... which actually is one of the fundamental building blocks in Kerry and Owen's difference in worldview. Owen sees their entire relationship in terms of both of them as individuals; he doesn't get the systemic context. Kerry sees them both as cogs in a fundamentally fucked-up system and has trouble moving past that to write his own happy(ish) ending. I tried to keep the book true to both viewpoints depending on whose head I was in -- I mean, Kerry's definitely not wrong and Owen is failing to get Kerry or Kerry's worldview on a really fundamental level (whereas Kerry has a much better idea of where Owen's coming from, just because of having to be acquainted with the world of smalltown-marriage-kids-heteronormativity in self-defense) but Kerry's also having a lot of trouble moving on from what basically amounts to an abusive relationship with the society he grew up in.

I thought it was interesting that most of the reviewers for the book found Owen a more sympathetic, relatable character than Kerry, because I kind of felt the opposite about them when I was writing them -- I loved Owen, but found his viewpoint frustratingly obtuse at times: he's naive, I guess, in a way that Kerry isn't. Not that Kerry's view of life is that much broader than Owen's, it's just ... narrow in less directly applicable ways, I guess, whereas Owen's worldview is narrow in ways that specifically impact his relationship with Kerry.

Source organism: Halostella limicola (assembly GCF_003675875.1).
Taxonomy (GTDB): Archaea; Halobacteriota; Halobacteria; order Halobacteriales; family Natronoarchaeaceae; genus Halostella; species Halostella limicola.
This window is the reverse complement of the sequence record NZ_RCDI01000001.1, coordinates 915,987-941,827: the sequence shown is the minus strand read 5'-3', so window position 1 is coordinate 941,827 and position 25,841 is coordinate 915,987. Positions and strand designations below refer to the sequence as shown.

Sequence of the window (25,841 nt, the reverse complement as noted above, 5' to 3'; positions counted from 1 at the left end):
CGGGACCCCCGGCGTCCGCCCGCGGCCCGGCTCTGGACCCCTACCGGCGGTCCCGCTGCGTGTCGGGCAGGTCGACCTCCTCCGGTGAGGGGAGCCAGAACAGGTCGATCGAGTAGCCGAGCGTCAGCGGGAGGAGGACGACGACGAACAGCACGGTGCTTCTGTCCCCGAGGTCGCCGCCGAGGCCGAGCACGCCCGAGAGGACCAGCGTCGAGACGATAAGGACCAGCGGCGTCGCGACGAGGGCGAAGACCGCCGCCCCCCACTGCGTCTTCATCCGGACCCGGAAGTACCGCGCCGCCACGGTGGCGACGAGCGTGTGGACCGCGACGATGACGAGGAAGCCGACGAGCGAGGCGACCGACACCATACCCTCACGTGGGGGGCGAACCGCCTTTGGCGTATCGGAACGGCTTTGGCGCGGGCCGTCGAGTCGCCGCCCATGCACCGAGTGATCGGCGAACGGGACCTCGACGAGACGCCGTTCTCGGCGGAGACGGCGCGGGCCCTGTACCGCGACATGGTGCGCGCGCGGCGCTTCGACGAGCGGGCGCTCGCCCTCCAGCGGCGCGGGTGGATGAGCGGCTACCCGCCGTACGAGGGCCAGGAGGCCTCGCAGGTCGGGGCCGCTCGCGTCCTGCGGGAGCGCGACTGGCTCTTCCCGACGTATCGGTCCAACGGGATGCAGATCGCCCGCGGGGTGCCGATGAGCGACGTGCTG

Thanks for asking about that one! *loves talking about her original works*
This was really interesting and exactly how I had read it!

Interestingly, I am one of your readers who found Kerry the more sympathetic -- well, sympathetic is the wrong word, because I did completely empathize with where Owen was coming from as well, but I definitely did read Owen as the one who had more growth to do in re: understanding his partner and where Kerry was coming from and, you know, personal growth related to their relationship. (If that makes sense!)
:D That makes me happy - I do have an enormous soft spot for Kerry (brave, conflicted, angry, sweet Kerry). Not that people aren't entirely right to gravitate to whichever characters make them happy! But I adored writing him, and it really delights me to have Kerry get some love/sympathy.